Dave Mustaine explains why these metal icons aren’t afraid to take risks

 Megadeth’s latest album, Super Collider, celebrates 30 years in the metal trenches—and it will certainly satisfy the cravings of fans who feast on the band’s stock-in-trade: shock-and-awe thrash metal. But it may also confuse—and even anger—some die-hard headbangers. This is the most melodic record frontman Dave Mustaine has made in years, and there’s even an electric banjo on one track. Still, Mustaine—who’s the only consistent member of the band—isn’t worried. “There are people who take exception with this because they want to hear ‘Black Friday’ the rest of their lives,” he says. “I feel for them.”


Have you earned total creative license?

I don’t have a license to make bad music. When you take risks with your music and put everything on the line and it works, it makes it all worthwhile. I couldn’t have written “The Blackest Crow” 10 years ago because I would have been closed-minded, and I don’t think I had the skills. When I think about all these years trying to write music and having all this adversity, it tires you out. You’ve got to ask yourself, “Am I writing because I want to? Or am I writing because I want others to like my music?” At some point people cross that line and have to say, “It’s just not worth it anymore.”


What was your approach?

I’ll usually go into the studio and listen to a bunch of riffs and start piecing together songs. Then if there’s a part missing in between the riffs, I’ll write it on the spot. When Shawn [Drover, drums] comes he’ll listen to it and play through it a couple of times. We’ll try and get the take and build the energy of the song off the drum track. After that’s done it’s a matter of icing the cake with the bass, guitars, vocals and solos.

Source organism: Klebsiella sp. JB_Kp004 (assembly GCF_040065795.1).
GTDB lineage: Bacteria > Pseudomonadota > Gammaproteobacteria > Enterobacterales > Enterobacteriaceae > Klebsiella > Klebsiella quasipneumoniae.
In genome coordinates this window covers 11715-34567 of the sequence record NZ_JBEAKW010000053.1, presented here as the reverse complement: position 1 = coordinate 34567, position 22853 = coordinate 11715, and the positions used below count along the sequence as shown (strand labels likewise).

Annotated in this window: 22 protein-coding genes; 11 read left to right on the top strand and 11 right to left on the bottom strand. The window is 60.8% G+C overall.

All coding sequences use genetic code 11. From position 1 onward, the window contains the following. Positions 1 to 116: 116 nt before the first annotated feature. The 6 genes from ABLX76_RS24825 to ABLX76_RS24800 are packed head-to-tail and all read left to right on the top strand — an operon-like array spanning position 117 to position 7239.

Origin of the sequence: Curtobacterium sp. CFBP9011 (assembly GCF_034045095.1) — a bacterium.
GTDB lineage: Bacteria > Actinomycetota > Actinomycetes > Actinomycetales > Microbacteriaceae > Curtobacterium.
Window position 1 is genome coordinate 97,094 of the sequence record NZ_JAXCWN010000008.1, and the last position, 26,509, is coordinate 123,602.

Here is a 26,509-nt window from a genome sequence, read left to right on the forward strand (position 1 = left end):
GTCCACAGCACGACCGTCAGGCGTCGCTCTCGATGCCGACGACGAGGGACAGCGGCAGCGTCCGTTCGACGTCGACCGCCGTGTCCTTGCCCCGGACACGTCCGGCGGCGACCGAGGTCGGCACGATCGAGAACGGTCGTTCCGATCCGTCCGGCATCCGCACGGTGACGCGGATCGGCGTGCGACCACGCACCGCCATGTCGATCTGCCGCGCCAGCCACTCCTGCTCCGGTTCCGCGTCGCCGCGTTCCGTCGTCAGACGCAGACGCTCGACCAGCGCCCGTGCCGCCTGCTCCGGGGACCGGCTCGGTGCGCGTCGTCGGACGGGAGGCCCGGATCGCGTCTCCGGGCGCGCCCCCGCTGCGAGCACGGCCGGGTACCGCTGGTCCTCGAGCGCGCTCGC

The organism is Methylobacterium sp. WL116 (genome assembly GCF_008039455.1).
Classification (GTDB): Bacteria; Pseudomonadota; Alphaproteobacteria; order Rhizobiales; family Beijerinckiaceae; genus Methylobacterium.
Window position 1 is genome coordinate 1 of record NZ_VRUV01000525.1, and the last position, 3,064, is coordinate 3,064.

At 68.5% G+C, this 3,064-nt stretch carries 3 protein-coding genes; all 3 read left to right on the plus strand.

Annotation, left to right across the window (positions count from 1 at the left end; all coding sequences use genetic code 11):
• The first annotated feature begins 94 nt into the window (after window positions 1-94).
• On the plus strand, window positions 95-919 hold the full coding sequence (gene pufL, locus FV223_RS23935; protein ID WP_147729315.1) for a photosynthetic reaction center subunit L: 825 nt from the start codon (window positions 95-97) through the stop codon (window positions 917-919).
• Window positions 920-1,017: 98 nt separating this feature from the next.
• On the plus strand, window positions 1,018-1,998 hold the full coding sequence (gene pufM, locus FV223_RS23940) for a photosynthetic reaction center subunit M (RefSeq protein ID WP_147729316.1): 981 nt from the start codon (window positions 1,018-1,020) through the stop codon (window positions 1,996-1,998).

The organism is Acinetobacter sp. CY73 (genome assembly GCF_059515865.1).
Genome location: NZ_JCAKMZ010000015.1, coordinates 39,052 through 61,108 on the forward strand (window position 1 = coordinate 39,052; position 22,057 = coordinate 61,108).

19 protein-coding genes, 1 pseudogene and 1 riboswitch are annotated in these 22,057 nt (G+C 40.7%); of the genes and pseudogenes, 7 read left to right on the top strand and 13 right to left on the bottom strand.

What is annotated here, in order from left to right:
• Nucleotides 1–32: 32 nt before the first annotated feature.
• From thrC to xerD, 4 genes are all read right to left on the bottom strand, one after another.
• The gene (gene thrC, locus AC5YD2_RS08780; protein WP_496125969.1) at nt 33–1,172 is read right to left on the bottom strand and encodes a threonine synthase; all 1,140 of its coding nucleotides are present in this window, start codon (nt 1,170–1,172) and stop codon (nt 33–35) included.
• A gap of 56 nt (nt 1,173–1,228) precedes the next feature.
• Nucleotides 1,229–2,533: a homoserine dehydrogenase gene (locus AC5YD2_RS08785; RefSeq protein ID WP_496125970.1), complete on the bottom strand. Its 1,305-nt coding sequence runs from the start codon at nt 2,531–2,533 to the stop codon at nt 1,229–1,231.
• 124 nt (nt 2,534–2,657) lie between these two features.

You selected producer Johnny K again.

We do about two records per producer and move on, and that’s been our mantra. We’ll work with somebody and if it’s successful we’ll work with him again. In an effort to stay fresh, we always try something new. We thought it had worked and was successful with Johnny [on the Thirteen album] and that’s why we revisited that. Are we going to work with a new guy next time? Probably.


And you chose the same lineup as well.

It’s like when you’re watching a two-on-one breakaway in hockey. You see the two players and they know—step, stride and pass. Note by note they’re synchronized. You feel that when you’re onstage. There’s awkwardness when you’re playing with somebody and they’re behind or in front of you or playing the wrong stuff. It’s like, “Dude, do you really want to be here?” The guys we’re playing with right now are hungrier and better players than I usually am. So I’ve got to stay on my toes.


How does it feel having reached the 30-year mark?

It’s been a total blessing. There’s nothing I could have done with my life that would have been this fulfilling. Having people come up and say, “You have no idea what ‘In My Darkest Hour’ meant for me. And doing all kinds of charity work with kids: Last year we brought a soup kitchen to Port-au-Prince, Haiti. The fans helped provide the funds. People think I’m this ogre, this unapproachable guy, and nothing is further from the truth. No matter what anybody says about me, at the end of the day, I know a thousand little kids are getting fed. So you know what? Tough.

–Steve Rosen


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